# Engines work

September 3, 2016

I’ll show you how the four-stroke engine works here in a bit, but before I do, I thought it would be helpful to go through the various parts of an engine so you’ll have an idea of what’s doing what in the four-stroke process. There is terminology throughout these explanations that relies on other terms in the list, so don’t worry if you get confused at first. Read through the whole thing to get an overall grasp, and then read it again so you have a basic understanding of each piece as it’s being talked about.

Engine Block (Cylinder Block)

The engine block is the foundation of an engine. Most engine blocks are cast from an aluminum alloy, but iron is still used by some manufacturers. The engine block is also referred to as the cylinder block because of the big hole or tubes called cylinders that are cast into the integrated structure. The cylinder is where the engine’s pistons slide up and down. The more cylinders an engine has the more powerful it is. In addition to the cylinders, other ducts and passageways are built into the block that allow for oil and coolant to flow to different parts of the engine.

Why is an engine called a “V6” or “V8”?

Great question! It has to do with the shape and number of cylinders an engine has. In four-cylinder engines, the cylinders are typically mounted in a straight line above the crankshaft. This engine layout is called an inline engine.

Another four-cylinder layout is called the “flat four.” Here the cylinders are laid horizontally in two banks, with the crankshaft going down the middle.

When an engine has more than four cylinders, they are divided into two cylinder banks — three cylinders (or more) per side. The division of cylinders into two banks makes the engine look like a “V.” A V-shaped engine with six cylinders = V6 engine. A V-shaped engine with eight cylinders = V8 — four in each cylinder bank.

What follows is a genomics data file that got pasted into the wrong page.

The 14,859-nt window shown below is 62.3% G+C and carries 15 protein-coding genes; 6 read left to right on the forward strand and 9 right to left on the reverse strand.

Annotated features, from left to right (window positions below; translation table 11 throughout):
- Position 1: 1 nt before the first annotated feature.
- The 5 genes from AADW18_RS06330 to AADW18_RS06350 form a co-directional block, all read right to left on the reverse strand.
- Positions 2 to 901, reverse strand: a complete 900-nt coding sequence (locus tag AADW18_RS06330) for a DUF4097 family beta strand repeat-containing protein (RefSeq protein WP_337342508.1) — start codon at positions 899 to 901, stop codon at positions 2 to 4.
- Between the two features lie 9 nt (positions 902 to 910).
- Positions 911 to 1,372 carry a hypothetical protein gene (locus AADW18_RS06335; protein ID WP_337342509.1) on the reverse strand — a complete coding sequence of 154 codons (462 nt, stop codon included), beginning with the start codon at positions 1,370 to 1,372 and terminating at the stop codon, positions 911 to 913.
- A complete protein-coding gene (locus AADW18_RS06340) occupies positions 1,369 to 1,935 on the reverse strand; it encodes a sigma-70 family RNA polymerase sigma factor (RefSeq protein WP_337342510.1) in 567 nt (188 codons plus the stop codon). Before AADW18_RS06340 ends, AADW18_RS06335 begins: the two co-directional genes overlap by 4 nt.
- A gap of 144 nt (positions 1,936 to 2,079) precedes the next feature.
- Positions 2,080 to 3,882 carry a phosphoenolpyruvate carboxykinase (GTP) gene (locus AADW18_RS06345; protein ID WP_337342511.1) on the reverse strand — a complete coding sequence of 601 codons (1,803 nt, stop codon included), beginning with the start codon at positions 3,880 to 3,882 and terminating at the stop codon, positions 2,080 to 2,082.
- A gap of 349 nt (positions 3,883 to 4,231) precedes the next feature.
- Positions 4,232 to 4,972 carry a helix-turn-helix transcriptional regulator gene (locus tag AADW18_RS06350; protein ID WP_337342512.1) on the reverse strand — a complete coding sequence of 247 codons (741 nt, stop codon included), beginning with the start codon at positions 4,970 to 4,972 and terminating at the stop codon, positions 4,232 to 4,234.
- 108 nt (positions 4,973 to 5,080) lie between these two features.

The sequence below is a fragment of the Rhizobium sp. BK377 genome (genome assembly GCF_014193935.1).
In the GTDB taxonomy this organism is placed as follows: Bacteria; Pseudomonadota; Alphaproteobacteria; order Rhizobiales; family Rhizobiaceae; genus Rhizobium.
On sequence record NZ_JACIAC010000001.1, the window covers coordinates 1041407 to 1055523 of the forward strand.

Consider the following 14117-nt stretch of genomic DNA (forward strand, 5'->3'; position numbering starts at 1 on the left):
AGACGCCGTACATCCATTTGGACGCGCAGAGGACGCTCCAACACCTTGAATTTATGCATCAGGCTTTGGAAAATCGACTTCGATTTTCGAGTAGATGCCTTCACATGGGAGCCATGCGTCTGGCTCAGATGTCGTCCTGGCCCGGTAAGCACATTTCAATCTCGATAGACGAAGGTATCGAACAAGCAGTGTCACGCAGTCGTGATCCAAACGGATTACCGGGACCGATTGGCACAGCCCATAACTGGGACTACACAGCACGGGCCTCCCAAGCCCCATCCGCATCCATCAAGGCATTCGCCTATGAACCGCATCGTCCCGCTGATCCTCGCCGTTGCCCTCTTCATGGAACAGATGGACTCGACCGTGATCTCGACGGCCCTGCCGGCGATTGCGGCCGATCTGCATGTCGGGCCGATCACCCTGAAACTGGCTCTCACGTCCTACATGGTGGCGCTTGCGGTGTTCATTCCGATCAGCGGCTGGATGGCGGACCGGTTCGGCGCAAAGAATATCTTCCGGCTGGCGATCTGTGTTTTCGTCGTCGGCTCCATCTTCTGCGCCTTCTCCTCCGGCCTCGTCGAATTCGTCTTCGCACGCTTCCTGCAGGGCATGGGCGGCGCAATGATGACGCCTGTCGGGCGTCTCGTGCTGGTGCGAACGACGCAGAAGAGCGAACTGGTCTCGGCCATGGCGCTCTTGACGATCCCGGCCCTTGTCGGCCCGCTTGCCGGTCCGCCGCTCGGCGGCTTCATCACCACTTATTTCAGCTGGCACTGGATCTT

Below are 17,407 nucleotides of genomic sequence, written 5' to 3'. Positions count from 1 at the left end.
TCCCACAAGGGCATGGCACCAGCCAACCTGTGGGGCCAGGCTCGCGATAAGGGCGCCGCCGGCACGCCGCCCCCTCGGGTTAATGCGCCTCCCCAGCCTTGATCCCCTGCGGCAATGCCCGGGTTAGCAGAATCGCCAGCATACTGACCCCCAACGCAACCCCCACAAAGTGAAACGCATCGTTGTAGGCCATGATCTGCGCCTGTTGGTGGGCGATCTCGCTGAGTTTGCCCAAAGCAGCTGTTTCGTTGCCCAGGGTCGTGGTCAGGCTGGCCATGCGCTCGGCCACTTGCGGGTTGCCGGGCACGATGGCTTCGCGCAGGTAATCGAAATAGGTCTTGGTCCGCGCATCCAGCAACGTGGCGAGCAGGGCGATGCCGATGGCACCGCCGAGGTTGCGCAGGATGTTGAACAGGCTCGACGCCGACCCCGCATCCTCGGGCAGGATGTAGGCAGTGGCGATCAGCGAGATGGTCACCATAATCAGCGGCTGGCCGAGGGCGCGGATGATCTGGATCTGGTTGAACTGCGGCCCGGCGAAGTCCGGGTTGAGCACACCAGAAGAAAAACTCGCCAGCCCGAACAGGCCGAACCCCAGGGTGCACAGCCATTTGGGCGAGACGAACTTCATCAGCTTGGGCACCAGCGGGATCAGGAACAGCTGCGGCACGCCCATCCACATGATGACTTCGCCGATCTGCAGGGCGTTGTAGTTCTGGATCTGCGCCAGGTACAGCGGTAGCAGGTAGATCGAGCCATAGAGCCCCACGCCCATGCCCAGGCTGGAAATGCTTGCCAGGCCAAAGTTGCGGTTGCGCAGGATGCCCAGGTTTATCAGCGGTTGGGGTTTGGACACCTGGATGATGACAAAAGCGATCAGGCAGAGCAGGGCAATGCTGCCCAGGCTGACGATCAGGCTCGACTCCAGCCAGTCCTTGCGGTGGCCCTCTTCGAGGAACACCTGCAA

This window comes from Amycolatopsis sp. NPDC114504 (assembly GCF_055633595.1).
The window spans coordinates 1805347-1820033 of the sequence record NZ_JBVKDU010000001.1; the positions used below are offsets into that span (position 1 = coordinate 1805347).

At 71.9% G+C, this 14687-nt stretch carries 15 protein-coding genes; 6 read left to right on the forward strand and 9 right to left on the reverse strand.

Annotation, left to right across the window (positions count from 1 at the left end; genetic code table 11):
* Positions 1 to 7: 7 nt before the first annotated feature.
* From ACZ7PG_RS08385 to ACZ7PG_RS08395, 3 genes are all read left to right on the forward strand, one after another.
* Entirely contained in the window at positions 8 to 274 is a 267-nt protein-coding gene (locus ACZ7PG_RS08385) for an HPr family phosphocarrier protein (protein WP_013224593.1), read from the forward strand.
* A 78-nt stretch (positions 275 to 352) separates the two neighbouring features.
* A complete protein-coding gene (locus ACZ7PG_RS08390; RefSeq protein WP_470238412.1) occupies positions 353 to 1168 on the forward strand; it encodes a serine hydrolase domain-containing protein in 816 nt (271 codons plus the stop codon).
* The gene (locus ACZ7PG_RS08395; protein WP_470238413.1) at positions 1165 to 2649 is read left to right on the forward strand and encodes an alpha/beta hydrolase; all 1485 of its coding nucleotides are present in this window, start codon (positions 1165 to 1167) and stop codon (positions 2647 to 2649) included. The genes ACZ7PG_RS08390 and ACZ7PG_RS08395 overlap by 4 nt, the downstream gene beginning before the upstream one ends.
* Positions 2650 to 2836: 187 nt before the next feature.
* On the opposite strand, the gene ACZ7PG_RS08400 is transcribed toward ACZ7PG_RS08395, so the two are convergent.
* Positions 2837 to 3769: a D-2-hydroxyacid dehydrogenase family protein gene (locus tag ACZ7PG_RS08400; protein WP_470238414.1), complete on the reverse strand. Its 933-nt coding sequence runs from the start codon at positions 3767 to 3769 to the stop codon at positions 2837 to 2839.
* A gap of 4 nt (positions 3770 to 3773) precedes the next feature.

Combustion Chamber

The combustion chamber in an engine is where the magic happens. It’s where fuel, air, pressure, and electricity come together to create the small explosion that moves the car’s pistons up and down, thus creating the power to move the vehicle. The combustion chamber is made up of the cylinder, piston, and cylinder head. The cylinder acts as the wall of the combustion chamber, the top of the piston acts as the floor of the combustion chamber, and the cylinder head serves as the ceiling of the combustion chamber.

The cylinder head is a piece of metal that sits over the engine’s cylinders. There are small, rounded indentations cast into the cylinder head in order to create room at the top of the chamber for combustion. A head gasket seals the joint between the cylinder head and cylinder block. Intake and outtake valves, spark plugs, and fuel injectors (these parts are explained later) are also mounted to the cylinder head.

Piston

Pistons move up and down the cylinder. They look like upside down soup cans. When fuel ignites in the combustion chamber, the force pushes the piston downward, which in turn moves the crankshaft (see below). The piston attaches to the crankshaft via a connecting rod, aka the con rod. It connects to the connecting rod via a piston pin, and the connecting rod connects to the crankshaft via a connecting rod bearing.

Source: www.artofmanliness.com
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